Friday, 20 May 2011

Traditional Publishing vs. Self-publishing

You've written a book and want to get it published but don't know how to go about it. First off you need to decide whether to go down the traditional or self-publishing pathways. Let's take a look at the pros and cons for each...


Traditional publishing involves your manuscript first being accepted by a publishing house and being offered a contract. First time authors almost always need to go through an agent who approaches the publishing houses as most don't accept unsolicited manuscripts.

Pros for Traditional Publishing*

- The prestige of gaining publication with a publishing house. It's something to be proud of, being picked by someone else who trusts in your work enough to publish it.
- Direct access to professional editing, printing and distribution with no out of pocket expenses.
- Your books are more easily accepted into bookstores and other retail outlets (although this doesn't guarantee sales).
- An advance on potential royalties is given.
- If your book does well, you could be offered a longer term contract with the publisher for multiple books.

Cons for Traditional Publishing

- Lack of control over the process and finished product. You are unlikely to get much say in things like the cover and interior formatting.
- Less royalties than if you self-published.
- The rights to the book are held by the publisher - even less control for the author.
- Minimal marketing by the publisher. Although there is a higher chance you'll get into bookstores, and publishing houses have access to powerful connections, without good and consistent marketing and promotion people will not know about your book and therefore will not buy it. Which brings me to my next point...
- If you don't sell many books, the publisher may say farewell to you.


What is self-publishing? To self-publish is to design your book from beginning to end, and pay for it to be printed and distributed, rather than using a traditional publisher to do the legwork. You could use a print on demand service where a book is only printed when it is ordered online, or pay for any size print run.

Pros for self-publishing

- Control over the whole book, from interior layout to the cover, and all other aspects.
- Emerging or aspiring authors can print a book and test its market potential. This has benefits in that a first-time author can work hard to establish themselves and possibly get a book deal. However, if the book is weak in certain areas (lack of editing etc.) this would most certainly have some negative effects on the author's reputation.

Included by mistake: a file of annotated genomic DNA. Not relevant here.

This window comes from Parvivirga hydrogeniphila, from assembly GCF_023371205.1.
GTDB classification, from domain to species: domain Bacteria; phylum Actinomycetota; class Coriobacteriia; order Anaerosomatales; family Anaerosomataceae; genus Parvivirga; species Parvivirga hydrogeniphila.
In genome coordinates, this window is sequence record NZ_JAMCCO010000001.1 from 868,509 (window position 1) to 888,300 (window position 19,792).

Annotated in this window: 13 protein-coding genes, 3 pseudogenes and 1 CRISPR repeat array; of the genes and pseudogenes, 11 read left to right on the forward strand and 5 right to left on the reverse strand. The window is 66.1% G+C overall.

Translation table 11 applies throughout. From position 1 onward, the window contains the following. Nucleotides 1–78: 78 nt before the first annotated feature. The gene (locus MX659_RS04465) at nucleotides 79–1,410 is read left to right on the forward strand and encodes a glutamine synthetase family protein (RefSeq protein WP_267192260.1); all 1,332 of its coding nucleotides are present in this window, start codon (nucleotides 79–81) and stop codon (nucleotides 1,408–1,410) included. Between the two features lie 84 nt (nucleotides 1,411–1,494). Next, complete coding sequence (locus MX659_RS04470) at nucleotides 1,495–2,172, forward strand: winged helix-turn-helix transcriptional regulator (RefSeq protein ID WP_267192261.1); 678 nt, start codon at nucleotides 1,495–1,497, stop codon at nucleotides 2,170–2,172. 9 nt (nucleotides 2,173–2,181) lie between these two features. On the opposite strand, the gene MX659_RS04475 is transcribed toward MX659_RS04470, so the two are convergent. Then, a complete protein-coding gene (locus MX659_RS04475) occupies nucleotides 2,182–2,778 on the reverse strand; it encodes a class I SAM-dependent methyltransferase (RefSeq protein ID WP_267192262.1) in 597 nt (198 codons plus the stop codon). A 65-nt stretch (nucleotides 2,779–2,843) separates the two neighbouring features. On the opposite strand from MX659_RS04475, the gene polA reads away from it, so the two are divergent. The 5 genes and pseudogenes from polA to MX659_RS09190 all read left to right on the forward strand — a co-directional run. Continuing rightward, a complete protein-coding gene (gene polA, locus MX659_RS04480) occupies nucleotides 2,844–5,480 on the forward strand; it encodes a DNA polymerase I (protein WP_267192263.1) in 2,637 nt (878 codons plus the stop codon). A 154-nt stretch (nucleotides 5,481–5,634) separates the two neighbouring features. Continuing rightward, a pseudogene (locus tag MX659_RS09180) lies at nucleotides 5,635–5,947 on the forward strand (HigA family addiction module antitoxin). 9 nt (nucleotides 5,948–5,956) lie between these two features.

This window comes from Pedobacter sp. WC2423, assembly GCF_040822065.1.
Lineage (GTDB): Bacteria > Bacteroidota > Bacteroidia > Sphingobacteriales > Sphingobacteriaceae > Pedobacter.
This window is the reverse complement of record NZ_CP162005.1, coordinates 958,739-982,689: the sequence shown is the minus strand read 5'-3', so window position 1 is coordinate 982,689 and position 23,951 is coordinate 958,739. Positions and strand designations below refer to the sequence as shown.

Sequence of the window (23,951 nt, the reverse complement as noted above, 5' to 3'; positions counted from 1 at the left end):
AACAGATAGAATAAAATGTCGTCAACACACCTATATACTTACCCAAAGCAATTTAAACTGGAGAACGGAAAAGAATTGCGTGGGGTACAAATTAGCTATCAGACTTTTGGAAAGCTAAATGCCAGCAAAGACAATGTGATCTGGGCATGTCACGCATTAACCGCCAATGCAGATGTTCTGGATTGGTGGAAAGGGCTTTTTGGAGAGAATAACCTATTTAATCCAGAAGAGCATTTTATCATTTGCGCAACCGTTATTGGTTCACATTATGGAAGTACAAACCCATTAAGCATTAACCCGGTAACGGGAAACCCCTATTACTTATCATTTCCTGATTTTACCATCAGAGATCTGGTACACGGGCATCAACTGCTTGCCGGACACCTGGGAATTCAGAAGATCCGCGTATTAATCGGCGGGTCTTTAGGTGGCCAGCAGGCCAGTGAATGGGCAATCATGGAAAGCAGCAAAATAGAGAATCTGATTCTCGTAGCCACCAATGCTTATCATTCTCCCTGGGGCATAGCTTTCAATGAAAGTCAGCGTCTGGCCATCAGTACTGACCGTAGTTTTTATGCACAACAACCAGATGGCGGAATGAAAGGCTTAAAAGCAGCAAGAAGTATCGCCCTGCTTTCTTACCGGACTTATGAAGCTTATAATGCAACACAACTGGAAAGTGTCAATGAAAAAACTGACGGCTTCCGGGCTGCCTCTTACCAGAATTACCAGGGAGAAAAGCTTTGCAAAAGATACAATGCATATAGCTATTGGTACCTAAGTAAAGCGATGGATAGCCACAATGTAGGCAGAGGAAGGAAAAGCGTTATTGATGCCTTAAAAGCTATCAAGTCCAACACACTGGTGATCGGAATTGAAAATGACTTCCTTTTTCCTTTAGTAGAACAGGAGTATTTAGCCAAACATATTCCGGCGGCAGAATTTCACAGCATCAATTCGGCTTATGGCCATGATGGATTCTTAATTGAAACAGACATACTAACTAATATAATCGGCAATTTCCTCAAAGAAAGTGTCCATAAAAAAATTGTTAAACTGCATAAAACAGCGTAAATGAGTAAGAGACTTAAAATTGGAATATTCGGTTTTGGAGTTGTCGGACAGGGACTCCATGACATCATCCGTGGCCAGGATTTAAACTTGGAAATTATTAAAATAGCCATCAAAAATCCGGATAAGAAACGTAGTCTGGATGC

- Niche markets where there is likely to be only local distribution. Self-publishing allows for small print runs.
- Royalties tend to be greater in self-publishing. However, the author misses out on the connections traditional publishers have to offer. If you as the author wish to compete with these larger, established companies, a lot more hard work and money would be required for marketing and publicity. This said, all authors should give their books the best chance by self-marketing and publicising as much as they can.
- The rights to the book are held by the author. This is beneficial in that you will be able to sell your book anywhere you like in any format (eBook, audio etc.) and for whatever price you choose.
- Having something in print you can be proud of, whether or not you share it with the world.

Cons for self-publishing

- Money up front with no guarantee of a good or any return. With a traditional publisher you tend to get an advance on royalties.
- Limited assistance unless you seek it, which takes more time and money. There are so many great books and websites on self-publishing I will discuss in brief in this blog and in detail later that can help put you on the right track and give your book the best chance.
- The unknown - people think twice before buying something unknown. With self-publishing comes a stigma, perhaps due to the number of very poorly self-published books out there (read POD People by Jeremy Robinson – it talks about beating this stigma). You won't sell a lot of books if yours do not meet the standard, even with the best marketing strategies.
- Competition - with so many books being published each year, how are you going to get yours noticed? To stand out, you'll need good book buzz with great reviews. The problem is, it's very difficult to get reviews from prestigious book review companies if you're a self-publisher.

To sum it all up, like anything in life there are benefits and drawbacks for both traditional and self-publishing. You need to decide what's most appropriate for your needs. Some authors choose to just produce digital versions of their books, or eBooks. Others only need a minimal number of books printed, and therefore can just take it to the printers themselves. Then there are those who desire that lucrative book deal with a famous publishing house. Whatever your heart desires, as long as you put the appropriate amount of time, effort and love into writing something people will enjoy and appreciate, then there will always be a market waiting to read it.

*Thanks to Joanna Penn, author of "From Idea to Book", for providing some of the benefits and drawbacks of traditional publishing. Her book contains all the information you need to get writing and pursue your dream of becoming a published author! Check out her blog at

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